One Memorial Day, Arron Smith and his wife Melissa – both UCF medical students – stood before a monument at the Orlando VA Medical Center that bears the name of fallen soldiers. “Our job will be keeping names off of this wall,” Arron said.
Now, he is closer to his goal of healing those who serve. He and four other UCF College of Medicine students recently matched into military residencies. The seniors are recipients of the military’s Health Professions Scholarship, which covers tuition and living expenses for medical students who agree to serve their country for one year for each year of scholarship. Students match into residencies at military hospitals or do their service after civilian residencies. Military match is held before National Match Day – this year, on March 15 – when thousands of graduating medical students learn where they will spend the next three to seven years of medical training.
For the match, medical students select their preferred residency program while residency programs at universities and hospitals conduct student interviews and then list their top picks. Then a centralized computer spends weeks sorting and coming up with the best “match.”
This year, UCF’s military officers matched into specialties including general and orthopedic surgery and emergency medicine, and will train at VA hospitals across the country, including the Walter Reed National Military Medical Center.
Smith will do a transitional year at the Madigan Army Medical Center, where his wife is doing her urology residency.
Haley Dodson is heading to the Naval Medical Center San Diego, where he will train in emergency medicine.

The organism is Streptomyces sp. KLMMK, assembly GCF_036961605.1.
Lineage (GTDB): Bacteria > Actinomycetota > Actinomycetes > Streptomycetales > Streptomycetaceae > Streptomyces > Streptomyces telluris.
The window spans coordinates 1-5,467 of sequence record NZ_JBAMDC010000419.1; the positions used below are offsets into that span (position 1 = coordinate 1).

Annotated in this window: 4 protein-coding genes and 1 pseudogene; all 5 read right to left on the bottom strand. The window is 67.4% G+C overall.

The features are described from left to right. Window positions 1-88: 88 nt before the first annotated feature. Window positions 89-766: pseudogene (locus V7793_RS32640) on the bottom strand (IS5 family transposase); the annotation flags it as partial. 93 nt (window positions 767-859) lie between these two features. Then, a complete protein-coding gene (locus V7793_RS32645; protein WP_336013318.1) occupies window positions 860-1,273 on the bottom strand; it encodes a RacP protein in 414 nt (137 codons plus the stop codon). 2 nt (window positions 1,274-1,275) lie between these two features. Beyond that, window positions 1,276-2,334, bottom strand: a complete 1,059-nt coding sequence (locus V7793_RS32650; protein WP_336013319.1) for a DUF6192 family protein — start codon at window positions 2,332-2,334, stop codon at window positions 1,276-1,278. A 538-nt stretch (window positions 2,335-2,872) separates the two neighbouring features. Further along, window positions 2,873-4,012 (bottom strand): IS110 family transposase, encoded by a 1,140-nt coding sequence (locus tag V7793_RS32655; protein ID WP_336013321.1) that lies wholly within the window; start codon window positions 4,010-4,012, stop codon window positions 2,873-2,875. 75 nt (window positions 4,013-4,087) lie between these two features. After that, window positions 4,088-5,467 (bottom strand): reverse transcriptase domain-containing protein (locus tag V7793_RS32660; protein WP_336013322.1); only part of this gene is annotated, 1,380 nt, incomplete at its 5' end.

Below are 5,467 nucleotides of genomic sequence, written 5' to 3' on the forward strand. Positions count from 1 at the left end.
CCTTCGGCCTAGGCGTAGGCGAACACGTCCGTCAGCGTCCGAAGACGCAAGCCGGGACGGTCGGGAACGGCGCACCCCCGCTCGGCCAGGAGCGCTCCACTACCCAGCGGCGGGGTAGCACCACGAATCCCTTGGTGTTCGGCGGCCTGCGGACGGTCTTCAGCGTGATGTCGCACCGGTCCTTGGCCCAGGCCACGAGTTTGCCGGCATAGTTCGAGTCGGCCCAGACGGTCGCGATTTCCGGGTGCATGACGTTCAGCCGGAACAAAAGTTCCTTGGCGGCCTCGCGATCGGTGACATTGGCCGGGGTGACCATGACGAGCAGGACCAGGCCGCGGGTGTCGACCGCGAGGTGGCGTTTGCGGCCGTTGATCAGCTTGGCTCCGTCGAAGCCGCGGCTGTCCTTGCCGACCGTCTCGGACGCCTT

“The Navy has allowed me to serve in some unique environments and has provided opportunities that I wouldn’t have experienced as a civilian,” Dodson said, “so, I’m grateful to be able to continue my service as a physician. I love emergency medicine because of the variety, the acuity, and the opportunity to be one of the first to provide treatment and hopefully make a difference.”
Heather Lesch secured one of only four general surgery positions at Wright Patterson Medical Center at the Air Force base in Ohio.
“It was a very competitive process, so I’m very ecstatic,” she said. “My parents will tell you I’ve wanted to be a doctor ever since I was very young, and I’m even more thrilled for this opportunity to train in general surgery as it is a practice that makes me happy, being able to heal and save lives.”
Jeremy Tran’s father served in the Navy, and having spent most of his life immersed in all things military, is grateful for the opportunity to give back. He is headed to Walter Reed National Military Medical Center in Bethesda, Md., where he will train in orthopaedic surgery.
“Knowing that I am able to provide healthcare for the brave service men and women is a gratifying feeling,” Tran said. “I feel one of the best parts of doing a military residency is that not only are you practicing medicine as a doctor, you are an officer in the military. It is a great honor and privilege to serve our country and care for the service men and women that protect us.”